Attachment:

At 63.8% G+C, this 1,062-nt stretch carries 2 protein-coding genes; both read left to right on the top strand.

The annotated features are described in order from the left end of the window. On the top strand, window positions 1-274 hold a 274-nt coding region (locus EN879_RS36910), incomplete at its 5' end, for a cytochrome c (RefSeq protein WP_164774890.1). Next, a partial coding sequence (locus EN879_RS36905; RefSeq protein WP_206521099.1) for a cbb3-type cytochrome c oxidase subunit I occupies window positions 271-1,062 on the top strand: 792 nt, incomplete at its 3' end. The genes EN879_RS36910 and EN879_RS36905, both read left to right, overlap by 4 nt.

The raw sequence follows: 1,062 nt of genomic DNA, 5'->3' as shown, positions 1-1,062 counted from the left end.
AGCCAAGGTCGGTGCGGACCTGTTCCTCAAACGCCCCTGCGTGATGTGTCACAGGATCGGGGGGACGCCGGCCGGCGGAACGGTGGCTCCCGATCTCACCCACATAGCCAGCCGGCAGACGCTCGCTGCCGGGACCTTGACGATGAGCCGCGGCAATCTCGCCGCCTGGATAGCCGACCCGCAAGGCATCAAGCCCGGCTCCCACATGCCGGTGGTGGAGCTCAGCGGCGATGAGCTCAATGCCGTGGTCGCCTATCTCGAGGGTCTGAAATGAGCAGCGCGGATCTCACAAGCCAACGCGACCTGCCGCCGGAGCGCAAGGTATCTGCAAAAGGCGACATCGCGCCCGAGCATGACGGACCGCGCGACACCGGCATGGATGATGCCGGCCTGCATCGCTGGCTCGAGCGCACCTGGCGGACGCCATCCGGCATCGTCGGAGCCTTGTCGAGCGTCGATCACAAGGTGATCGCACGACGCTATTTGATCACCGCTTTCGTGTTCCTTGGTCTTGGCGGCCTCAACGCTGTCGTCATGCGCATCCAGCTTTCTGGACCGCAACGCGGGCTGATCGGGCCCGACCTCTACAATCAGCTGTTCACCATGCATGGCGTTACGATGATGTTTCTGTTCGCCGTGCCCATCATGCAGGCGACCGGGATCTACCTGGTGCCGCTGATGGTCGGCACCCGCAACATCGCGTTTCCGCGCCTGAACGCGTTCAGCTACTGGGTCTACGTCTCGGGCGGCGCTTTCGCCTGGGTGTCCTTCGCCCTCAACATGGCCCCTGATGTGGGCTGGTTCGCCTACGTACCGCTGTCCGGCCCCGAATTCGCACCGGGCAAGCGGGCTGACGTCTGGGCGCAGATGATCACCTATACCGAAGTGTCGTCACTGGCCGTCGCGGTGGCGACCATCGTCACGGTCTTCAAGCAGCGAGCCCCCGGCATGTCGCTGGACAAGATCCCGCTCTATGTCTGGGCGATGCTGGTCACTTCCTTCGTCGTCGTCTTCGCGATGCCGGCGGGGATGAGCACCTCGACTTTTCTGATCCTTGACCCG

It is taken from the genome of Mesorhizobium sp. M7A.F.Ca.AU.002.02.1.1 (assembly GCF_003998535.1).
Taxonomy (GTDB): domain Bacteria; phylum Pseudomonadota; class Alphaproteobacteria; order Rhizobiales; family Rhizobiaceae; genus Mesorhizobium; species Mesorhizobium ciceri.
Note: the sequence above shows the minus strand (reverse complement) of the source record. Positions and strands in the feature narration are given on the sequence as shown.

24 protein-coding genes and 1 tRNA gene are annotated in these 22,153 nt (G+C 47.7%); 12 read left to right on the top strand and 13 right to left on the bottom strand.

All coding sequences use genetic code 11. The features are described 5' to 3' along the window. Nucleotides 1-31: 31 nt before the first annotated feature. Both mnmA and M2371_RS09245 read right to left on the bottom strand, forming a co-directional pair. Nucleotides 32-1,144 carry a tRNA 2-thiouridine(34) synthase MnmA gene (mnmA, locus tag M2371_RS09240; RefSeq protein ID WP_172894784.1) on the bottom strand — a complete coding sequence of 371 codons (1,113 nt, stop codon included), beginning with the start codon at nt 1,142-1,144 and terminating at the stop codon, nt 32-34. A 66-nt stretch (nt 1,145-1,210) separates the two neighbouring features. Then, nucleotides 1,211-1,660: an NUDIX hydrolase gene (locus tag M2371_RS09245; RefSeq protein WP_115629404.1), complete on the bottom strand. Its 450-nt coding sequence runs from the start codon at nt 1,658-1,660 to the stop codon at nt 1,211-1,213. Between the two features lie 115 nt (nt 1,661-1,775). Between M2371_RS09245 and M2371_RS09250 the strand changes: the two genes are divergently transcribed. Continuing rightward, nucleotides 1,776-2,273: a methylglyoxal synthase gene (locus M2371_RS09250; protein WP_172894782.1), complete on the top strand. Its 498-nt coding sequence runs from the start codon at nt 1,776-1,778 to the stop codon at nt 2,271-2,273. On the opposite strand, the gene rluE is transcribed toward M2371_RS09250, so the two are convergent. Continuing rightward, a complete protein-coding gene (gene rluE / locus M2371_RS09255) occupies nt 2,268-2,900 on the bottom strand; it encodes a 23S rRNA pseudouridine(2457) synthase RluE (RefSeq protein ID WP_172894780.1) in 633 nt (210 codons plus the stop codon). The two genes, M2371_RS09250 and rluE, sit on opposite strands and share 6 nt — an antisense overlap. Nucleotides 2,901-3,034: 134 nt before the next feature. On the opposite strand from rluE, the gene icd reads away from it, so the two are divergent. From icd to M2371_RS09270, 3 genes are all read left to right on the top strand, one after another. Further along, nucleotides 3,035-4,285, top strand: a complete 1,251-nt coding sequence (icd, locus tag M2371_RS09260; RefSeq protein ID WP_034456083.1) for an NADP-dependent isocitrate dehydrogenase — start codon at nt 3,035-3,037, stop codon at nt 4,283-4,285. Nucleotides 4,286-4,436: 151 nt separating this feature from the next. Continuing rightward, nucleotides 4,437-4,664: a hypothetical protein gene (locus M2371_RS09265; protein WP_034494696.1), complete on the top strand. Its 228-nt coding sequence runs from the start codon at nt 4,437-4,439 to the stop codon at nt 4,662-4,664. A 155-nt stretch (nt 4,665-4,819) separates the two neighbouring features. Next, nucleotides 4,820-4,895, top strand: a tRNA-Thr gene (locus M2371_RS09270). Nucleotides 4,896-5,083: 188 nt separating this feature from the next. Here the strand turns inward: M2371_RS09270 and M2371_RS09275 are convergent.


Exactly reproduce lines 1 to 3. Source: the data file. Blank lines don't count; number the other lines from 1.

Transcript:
At 63.8% G+C, this 1,062-nt stretch carries 2 protein-coding genes; both read left to right on the top strand.

The annotated features are described in order from the left end of the window. On the top strand, window positions 1-274 hold a 274-nt coding region (locus EN879_RS36910), incomplete at its 5' end, for a cytochrome c (RefSeq protein WP_164774890.1). Next, a partial coding sequence (locus EN879_RS36905; RefSeq protein WP_206521099.1) for a cbb3-type cytochrome c oxidase subunit I occupies window positions 271-1,062 on the top strand: 792 nt, incomplete at its 3' end. The genes EN879_RS36910 and EN879_RS36905, both read left to right, overlap by 4 nt.

The raw sequence follows: 1,062 nt of genomic DNA, 5'->3' as shown, positions 1-1,062 counted from the left end.